There is one more thread to this word that I want to at least touch on, and that’s that we, God’s people, are all refugees and strangers in this world and in our home and native land. Now in one sense we were refugees but we are no longer. Paul says that at one time we were alienated, citizens of another country. But, he says, “you are no longer strangers and aliens, but you are fellow citizens with the saints and members of the household of God.” Praise God for our rescue and redemption. But this new citizenship is in heaven. It’s now and not yet. So we’re aliens and strangers here. Peter says “Beloved, I urge you as refugees and exiles to abstain from the passions of the flesh, which wage war against your soul.” This world is no longer our home. We don’t buy in to its values, ways and culture. Rather, as the book of Hebrews teaches, we are looking forward to a better country, a heavenly one, prepared by God for us.
In the meantime, as those redeemed from exile we have a special place in our heart for refugees, as God does. Verse 19: Love the sojourner, therefore, for you were sojourners in the land of Egypt. Love the refugee, for you were refugees. You know what this was like, and it wasn’t good, so set your heart in love on those who are suffering. You know what this is like, from a human point of view, so have a heart for those who have fled the only home they ever knew.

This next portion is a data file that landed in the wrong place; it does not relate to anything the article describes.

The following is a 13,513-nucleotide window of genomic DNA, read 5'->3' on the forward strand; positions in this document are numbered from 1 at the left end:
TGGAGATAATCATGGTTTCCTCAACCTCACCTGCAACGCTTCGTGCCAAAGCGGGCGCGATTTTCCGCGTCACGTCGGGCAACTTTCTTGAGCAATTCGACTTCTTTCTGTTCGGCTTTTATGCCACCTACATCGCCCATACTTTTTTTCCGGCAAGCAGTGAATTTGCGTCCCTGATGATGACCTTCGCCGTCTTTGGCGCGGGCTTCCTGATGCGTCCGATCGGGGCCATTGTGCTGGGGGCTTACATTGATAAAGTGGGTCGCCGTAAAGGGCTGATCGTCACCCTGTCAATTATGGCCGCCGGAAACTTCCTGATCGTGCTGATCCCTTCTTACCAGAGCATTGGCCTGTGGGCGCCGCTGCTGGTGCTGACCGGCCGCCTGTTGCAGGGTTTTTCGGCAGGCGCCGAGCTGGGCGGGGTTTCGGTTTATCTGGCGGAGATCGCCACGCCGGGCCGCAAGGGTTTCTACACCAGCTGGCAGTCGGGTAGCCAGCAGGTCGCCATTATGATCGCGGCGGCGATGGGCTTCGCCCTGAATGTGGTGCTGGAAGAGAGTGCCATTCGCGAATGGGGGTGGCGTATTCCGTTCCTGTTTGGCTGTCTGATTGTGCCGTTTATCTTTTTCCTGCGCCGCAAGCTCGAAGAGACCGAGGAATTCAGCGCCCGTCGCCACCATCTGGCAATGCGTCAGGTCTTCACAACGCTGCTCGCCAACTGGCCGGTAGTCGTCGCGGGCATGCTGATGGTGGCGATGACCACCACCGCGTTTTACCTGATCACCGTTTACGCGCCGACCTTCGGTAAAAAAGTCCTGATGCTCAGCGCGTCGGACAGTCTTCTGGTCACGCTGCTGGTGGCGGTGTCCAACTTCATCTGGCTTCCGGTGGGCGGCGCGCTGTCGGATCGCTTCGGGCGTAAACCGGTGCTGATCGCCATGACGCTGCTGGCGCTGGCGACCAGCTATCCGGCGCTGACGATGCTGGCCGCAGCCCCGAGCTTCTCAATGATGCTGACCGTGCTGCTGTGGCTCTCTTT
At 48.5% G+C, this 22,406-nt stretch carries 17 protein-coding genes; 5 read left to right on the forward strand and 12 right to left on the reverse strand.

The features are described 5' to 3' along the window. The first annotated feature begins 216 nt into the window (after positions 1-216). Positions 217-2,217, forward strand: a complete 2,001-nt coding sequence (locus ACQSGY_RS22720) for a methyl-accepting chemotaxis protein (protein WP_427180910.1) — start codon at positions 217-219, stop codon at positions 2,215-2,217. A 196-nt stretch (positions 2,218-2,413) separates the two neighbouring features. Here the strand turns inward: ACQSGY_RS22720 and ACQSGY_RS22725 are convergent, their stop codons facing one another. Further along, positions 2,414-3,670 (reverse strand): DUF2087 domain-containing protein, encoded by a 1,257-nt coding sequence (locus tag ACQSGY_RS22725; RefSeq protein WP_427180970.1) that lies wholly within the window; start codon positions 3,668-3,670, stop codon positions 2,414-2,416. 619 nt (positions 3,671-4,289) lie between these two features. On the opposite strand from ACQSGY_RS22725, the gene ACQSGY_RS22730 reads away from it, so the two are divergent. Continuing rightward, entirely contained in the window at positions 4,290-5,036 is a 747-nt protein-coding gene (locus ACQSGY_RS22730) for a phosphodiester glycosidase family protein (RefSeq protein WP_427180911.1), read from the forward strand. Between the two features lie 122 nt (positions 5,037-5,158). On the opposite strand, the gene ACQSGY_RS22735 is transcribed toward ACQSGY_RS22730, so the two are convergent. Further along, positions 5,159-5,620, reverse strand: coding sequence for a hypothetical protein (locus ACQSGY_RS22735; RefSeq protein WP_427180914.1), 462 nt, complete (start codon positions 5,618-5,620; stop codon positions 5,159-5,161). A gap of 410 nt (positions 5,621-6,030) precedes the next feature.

How do we do this? Well, if there is a refugee close by, one who has come into our community, we have the opportunity to care for them directly, whether by helping in a crisis of material poverty or by addressing the spiritual poverty that is often continuing. I read the beginning of one sermon where the preacher told a story about his wife. “As she was browsing the children’s section of our local library last week, my wife, Stephanie, met a woman from North Africa. Fatimah has a gregarious personality, so they quickly struck up a conversation while our two daughters read books with Fatimah’s son, Mohammed.
When Fatimah was a girl, her country endured a brutal civil war that dragged on for nearly two decades and claimed half a million lives. As a result, her family fled their home and country and came to the United States. Fatimah is a refugee. To the average person at the library that morning, Stephanie and Fatimah couldn’t have seemed more different. They had radically different upbringings, spoke different languages, and dressed and acted differently.